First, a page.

Sicily heatwave: What it’s like to live in the hottest European temperature ever recorded

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Yesterday, Sicily experienced the hottest temperature ever recorded in Europe: 48.8C.

This was recorded in Syracuse, a coastal city an hour away from where I live. Inland, temperatures were even hotter. Friends in Catania, Sicily’s second-biggest city, have been posting photos of temperature gauges showing 51C.

Since mid-June, when the heatwave began here, local news has been warning that temperatures could hit 45C. So we’ve been bracing ourselves and living through daily power cuts, some lasting 12 hours.

But nothing can really prepare you for how this kind of heat impacts your life and routine.

The only way to survive it is by staying indoors with the blinds down all day or, better still, at the beach where there’s a breeze. But yesterday, sod’s law, I had to run errands.

The dashboard showed 35C at 9am, so I knew we were in for a very hot day. As an environmental journalist and activist, I usually opt for windows down over air conditioning.

(“Then why do you drive?” I hear you say. Public transport outside of Sicily’s main cities is non-existent. That’s another, related story.)

Yesterday, however, the breeze was so hot that I had to resort to AC.

You know when you step off a plane and the air and heat from the runway hit you like a wall? It was like being engulfed in that. When I wasn’t in the car or inside a building, I felt short of breath; it was like my lungs couldn’t take in the air they needed.

Before I lived here, I judged Italy for shutting down for the whole of August. I thought Italians were work-shy and just used the heat as an excuse. Now I envy them.

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I can’t take August off as I work for an international organisation, but there have been many days when all I’ve wanted to do is lie in a cold, dark room and rest. Even after a good night’s sleep, workout and healthy breakfast, the routines I can usually rely on for energy, I’m drained by 2pm.

I usually work at a standing desk to relieve chronic back pain. But in early July my feet had started swelling up by 11am. During winter and spring, I could stand for five or six hours a day with no problem.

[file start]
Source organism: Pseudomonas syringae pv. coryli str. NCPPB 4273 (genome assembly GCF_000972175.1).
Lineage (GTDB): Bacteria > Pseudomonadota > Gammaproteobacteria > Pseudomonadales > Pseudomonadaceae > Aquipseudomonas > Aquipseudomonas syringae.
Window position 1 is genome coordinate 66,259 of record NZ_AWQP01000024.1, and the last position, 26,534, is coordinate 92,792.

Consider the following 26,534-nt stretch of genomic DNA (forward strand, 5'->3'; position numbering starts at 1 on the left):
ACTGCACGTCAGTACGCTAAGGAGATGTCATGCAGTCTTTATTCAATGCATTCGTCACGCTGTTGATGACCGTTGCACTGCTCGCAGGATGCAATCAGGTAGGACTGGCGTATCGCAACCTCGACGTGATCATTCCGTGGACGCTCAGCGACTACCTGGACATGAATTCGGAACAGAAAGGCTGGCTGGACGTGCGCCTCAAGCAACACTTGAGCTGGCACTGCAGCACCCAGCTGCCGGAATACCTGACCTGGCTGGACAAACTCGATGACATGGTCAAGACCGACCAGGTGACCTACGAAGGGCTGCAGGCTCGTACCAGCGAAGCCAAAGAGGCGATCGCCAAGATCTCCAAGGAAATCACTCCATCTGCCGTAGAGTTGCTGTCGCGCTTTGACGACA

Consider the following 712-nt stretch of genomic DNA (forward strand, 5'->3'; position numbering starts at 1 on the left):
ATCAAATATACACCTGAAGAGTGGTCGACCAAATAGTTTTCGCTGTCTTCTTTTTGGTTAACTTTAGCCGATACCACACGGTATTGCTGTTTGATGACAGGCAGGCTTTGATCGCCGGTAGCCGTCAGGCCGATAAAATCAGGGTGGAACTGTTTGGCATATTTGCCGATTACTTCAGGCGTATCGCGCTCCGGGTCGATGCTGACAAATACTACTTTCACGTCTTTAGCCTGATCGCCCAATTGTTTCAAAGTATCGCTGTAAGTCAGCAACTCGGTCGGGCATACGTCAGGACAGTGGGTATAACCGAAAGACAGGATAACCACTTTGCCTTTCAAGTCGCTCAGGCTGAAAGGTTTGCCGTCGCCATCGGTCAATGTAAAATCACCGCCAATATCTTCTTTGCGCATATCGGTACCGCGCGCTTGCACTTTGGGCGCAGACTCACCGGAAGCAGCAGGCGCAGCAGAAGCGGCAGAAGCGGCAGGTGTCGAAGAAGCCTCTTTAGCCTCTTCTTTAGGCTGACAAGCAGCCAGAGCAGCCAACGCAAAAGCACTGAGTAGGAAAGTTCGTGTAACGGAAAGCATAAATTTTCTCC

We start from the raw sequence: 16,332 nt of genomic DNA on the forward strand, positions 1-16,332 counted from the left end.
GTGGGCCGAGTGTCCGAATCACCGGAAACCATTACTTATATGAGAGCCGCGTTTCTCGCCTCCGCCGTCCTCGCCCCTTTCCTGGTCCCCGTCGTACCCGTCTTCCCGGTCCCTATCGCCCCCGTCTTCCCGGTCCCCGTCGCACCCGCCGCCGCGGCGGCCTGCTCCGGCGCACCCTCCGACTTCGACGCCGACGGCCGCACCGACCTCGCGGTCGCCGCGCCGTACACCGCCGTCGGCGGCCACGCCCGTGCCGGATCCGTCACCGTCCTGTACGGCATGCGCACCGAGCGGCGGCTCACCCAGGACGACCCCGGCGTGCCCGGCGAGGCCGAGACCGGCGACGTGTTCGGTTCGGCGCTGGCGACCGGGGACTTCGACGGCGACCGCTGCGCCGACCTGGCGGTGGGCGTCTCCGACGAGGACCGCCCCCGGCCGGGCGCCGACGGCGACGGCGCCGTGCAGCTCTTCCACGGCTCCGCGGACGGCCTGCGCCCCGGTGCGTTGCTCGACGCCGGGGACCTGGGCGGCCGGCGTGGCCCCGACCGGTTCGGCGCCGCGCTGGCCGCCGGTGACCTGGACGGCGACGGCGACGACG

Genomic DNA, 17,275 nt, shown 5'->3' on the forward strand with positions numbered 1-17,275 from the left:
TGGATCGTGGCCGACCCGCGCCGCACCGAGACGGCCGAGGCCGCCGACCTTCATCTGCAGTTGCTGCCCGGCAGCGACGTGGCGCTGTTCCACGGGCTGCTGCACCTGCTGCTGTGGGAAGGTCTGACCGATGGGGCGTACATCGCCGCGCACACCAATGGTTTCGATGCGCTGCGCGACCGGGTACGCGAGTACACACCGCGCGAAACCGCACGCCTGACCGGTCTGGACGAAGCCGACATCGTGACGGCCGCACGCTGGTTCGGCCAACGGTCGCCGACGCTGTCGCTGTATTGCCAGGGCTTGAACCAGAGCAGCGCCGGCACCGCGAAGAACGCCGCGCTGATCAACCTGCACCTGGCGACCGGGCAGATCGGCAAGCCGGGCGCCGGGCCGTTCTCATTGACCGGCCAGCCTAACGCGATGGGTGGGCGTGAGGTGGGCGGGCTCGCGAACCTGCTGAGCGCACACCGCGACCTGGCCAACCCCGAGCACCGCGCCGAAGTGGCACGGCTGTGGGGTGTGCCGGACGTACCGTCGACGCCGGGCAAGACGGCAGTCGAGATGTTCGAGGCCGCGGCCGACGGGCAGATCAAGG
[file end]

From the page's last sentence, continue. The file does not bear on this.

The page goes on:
I switched to working at a desk next to a fan, but even with this in place, it’s incredibly hard to focus by mid-afternoon. It feels like I’m an overheated laptop and only shutting down will get me working again. As I need to keep working, I resort to lying on the bed with my laptop, as my bedroom is the only room in the house with air conditioning. And that gives me back pain.

You’re in a constant state of trade-offs: Overheat or back pain? Blast the air-con and feel terrible about the emissions, or only use a fan and be less focused at work? These feel like gargantuan decisions when you’re already so irritated by the heat.

Despite all this, I am grateful to be experiencing these temperatures. It fuels my writing and activism, especially on days when my physical energy is low.

I have never felt more empathetic towards the millions who’ve been living on the frontline of the climate crisis for years already. It’s brought our neighbours together, as we all pile out onto the street after another power cut. And of course, weekends at the beach are lovely, if crowded.

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But I can afford to be grateful. Along with the privileges of air-con, electricity (most of the time) and a home. I am young, white, healthy; I only have to work one job. I don’t have any children to look after, I live on the coast. I could go on but I’m sure you get the point.

Like COVID-19, when these temperatures hit the rest of Europe, which they will in the next 3-5 years, they will hit the most vulnerable first. Then they’ll come for the rest of us.

This week’s IPCC report showed that the last five years have been the hottest on record since 1850 and heatwaves are happening more often, and they’re hotter.

We have all made so many sacrifices to try and end the pandemic. Why can’t we do the same to stem climate change?

This will mean some personal sacrifices, like flying less and cutting down on meat. But mainly, change needs to come from the top. It starts with governments sacrificing economic growth, by not letting polluting industries keep extracting fossil fuels, in favour of their countries’ futures.

To get us out of this mess, at the necessary speed, we need political and industrial change now.

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